Daf graduated yesterday!
It was a really lovely day. His parents came to watch the ceremony, we took lots of pictures and celebrated and went out for a meal afterwards, and it was lovely to celebrate Daf’s achievements.
However, like many aspects of life with a toddler, it didn’t quite go to plan. See, the plan was as follows –
Plan For A Stress-Free Graduation With A Toddler
- The non-graduating parent and The Toddler watch the ceremony on a live-link screen in a separate hall, where it doesn’t matter too much if The Toddler makes noise.
- The Toddler sits quietly through the whole ceremony, pausing occasionally to eat a snack.
- The Toddler is perfectly happy after the ceremony and excited to see the graduating parent.
- The non-graduating parent wears appropriate toddler-handling attire.
What Actually Happened…
I wore heels. That was my first mistake.
The rest of what happened wasn’t really anyone’s fault, per se. We went into the separate hall, the live-link was set up, the marshals were quite happy for SB to make noise, but she sat beautifully while we waited. And waited. And waited. And while we were waiting, she ate all of her snacks. (Okay, that was my mistake too).
The live link wasn’t working. A laptop had decided to shut itself down and run some updates, so we wouldn’t be able to watch on the big screen. Thanks to the lovely marshals at the ceremony, they let us sneak into the back of the main hall to watch the graduation in person, which was great. We watched the processional, listening to the lovely harp music (and in fairness, it was very lovely harp music). All was well until the silence as the processional reached the stage and took their seats, and we all waited to be told to take our seats too. The harp finished playing.
A not-so-tiny voice cut through the silence.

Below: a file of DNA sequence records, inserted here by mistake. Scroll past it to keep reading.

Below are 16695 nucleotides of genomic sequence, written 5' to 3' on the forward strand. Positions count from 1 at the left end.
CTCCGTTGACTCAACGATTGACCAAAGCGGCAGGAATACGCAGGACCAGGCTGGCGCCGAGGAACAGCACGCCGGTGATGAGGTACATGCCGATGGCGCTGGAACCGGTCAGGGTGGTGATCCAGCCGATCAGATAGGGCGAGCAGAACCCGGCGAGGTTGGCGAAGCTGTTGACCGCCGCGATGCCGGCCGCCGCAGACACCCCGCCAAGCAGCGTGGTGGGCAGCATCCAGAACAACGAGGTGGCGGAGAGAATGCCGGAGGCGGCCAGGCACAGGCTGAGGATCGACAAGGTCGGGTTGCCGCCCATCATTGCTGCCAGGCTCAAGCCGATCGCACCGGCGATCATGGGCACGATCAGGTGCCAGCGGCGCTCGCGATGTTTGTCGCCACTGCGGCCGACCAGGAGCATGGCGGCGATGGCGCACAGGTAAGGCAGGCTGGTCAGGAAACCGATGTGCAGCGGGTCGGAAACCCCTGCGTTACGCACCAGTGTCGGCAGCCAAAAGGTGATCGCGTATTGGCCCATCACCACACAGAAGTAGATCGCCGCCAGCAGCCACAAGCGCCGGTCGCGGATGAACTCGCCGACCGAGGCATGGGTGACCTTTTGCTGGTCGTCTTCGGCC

Accompanied by applause. As I say, it was lovely harp music, and I’m proud that we’ve raised SB to appreciate good music, but I’m not sure rapturous toddler applause was quite what they were going for in the middle of such a ceremonial moment.
Everyone laughed, and Daf says it broke the tension among the nervous graduands, but I was very aware of everyone turning around to see the applauding toddler at the back of the room, so I bundled her out with an apology to the marshalls (who were lovely, and thought it was hilarious). They said we could go up to the balcony, where it was a little further away and didn’t matter so much if we were noisy.
Being up on the balcony was great. We got to see Daf cross the stage and graduate, and then as SB started to get restless, I let her play with the camera on my phone. The gallery is now full of “candid” shots of me from awkward angles and toddler fingers obscuring the lens, but it kept her quiet. Until a graduate crossed the stage with his guide dog and she started yelling “SAY CHEESE, GOGGY! SAY CHEESE!”. Thankfully this was mostly drowned out by the applause all around us, but I was starting to wonder how much longer SB’s patience would hold out.
When the harp music started up once more, I decided I wasn’t going to hang around to find out. We went out into the foyer and waited for the graduates to emerge.
After that, it was fairly smooth sailing. She posed nicely for pictures, enjoyed racing around in between graduates with her Taid chasing along after her, and enjoyed people making a fuss of her as I wearily admitted that yes, my toddler was responsible for the cheering everyone heard. And yes, everyone heard.
So, my tips for taking a toddler to a graduation ceremony.
- Pray that the video link doesn’t cut out.
- Don’t raise your child to be so appreciative of good harp music.
- NEVER RUN OUT OF SNACKS.
- Find some nice, quiet games on your phone/tablet for them to play, so that they don’t try and make a guide dog pose for a picture at the top of their voice.
- DON’T WEAR HEELS.
- Most important of all, however, is – take them. Let them go to the graduation; let them see as much as they can without disturbing others. I’m so happy that we took SB – not only are the pictures gorgeous; it’s a great experience and memory for her, and a chance for her to see her dad’s achievements over the last three years. Fostering a love of education and lifelong learning starts early!
We are so proud of Daf for graduating!